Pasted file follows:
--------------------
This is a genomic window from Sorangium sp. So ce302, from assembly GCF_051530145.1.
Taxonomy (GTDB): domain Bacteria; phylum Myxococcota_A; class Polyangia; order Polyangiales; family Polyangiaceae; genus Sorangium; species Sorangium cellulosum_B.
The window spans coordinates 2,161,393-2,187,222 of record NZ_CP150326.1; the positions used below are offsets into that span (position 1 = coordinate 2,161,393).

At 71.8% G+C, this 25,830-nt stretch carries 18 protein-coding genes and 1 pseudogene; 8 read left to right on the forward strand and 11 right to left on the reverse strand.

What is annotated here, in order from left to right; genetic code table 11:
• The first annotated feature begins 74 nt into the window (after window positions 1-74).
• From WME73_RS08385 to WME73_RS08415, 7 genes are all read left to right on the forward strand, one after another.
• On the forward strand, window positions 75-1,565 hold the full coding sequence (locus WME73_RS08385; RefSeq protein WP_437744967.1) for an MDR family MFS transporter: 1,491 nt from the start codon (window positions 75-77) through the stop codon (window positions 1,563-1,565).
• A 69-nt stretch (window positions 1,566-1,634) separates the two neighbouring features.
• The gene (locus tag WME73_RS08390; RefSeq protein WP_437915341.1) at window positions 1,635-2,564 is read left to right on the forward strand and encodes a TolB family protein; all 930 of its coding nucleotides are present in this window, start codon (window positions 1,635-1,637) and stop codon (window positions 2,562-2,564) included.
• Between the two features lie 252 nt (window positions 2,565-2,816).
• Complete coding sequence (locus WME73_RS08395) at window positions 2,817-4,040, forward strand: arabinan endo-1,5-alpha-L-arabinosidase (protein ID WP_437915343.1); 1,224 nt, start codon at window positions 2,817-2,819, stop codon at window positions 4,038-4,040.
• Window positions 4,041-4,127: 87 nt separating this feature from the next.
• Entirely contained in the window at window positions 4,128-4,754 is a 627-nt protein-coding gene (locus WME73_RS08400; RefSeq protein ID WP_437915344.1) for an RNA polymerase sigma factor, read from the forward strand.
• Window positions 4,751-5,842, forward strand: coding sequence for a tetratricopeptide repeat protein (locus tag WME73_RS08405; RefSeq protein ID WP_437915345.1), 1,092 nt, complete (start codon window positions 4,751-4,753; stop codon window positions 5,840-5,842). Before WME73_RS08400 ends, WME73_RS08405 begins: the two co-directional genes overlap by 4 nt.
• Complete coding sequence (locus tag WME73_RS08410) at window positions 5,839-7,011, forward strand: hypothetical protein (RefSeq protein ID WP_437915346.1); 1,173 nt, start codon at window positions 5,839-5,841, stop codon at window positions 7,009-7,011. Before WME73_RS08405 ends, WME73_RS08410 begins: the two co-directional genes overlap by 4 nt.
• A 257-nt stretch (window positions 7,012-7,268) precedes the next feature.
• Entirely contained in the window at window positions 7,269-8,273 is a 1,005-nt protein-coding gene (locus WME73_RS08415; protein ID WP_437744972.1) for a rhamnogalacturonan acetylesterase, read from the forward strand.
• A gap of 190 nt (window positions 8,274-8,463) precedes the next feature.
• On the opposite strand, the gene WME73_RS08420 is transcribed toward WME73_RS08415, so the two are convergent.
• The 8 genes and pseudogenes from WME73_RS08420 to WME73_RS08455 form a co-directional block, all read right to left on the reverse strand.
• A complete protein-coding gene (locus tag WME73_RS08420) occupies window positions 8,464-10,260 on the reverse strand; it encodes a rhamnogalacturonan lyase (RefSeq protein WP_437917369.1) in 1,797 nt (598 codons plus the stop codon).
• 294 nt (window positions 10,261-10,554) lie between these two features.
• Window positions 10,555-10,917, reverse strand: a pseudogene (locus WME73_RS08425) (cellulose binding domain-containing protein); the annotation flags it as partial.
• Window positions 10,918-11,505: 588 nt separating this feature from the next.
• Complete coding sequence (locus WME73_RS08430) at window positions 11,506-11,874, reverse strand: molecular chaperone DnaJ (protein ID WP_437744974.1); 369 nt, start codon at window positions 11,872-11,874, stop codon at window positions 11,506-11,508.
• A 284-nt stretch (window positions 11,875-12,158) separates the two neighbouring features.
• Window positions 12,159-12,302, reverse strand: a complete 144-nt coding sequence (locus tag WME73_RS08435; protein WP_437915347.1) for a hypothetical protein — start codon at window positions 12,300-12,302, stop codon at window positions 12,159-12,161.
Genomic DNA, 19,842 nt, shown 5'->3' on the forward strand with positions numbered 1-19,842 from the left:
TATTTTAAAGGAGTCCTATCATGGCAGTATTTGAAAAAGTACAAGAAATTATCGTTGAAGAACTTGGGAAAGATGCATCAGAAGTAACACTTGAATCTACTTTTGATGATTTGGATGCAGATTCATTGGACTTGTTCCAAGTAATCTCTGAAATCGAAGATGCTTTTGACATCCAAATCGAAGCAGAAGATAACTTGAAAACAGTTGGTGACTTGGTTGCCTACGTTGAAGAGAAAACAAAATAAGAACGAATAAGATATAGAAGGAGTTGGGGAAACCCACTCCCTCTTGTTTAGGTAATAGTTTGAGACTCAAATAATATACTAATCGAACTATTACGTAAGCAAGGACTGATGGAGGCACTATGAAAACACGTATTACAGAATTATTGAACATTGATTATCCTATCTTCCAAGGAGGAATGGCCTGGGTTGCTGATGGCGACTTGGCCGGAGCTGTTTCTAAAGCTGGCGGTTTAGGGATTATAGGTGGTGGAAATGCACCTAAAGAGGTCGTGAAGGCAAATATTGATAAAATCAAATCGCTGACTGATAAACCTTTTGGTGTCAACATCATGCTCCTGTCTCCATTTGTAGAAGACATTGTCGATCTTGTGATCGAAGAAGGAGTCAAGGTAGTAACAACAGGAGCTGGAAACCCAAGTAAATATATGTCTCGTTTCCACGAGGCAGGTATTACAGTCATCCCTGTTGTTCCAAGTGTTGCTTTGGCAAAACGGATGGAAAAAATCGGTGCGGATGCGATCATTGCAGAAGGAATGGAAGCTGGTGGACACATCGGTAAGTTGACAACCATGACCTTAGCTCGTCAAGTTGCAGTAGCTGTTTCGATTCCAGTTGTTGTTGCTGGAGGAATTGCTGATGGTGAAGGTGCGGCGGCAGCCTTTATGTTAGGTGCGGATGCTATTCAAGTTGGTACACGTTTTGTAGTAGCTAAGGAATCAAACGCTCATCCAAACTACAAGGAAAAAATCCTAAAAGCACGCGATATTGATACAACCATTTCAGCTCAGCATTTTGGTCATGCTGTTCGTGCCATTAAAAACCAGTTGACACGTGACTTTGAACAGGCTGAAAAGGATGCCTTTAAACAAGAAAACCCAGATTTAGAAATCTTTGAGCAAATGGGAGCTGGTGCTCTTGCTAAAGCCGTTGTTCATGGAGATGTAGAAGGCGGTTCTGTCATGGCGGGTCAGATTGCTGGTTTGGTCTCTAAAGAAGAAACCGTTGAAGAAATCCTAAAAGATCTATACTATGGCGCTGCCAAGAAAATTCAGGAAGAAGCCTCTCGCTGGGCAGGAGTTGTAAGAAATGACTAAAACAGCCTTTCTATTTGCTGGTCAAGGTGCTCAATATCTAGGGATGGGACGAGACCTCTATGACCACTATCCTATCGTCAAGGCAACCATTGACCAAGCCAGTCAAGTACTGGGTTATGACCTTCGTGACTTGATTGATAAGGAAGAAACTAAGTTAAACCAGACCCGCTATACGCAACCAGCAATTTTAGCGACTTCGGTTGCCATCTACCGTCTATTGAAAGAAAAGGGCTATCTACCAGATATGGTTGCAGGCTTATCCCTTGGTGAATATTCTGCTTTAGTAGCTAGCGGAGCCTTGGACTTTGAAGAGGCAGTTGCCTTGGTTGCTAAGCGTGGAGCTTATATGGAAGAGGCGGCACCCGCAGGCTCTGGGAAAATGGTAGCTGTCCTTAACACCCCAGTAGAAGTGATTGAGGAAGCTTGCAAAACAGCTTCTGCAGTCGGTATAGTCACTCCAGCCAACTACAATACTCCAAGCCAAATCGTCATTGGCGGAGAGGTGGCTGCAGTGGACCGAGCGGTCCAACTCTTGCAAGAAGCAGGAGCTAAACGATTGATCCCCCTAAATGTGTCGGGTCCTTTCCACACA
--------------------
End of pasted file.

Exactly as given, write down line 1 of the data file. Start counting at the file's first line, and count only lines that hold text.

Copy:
This is a genomic window from Sorangium sp. So ce302, from assembly GCF_051530145.1.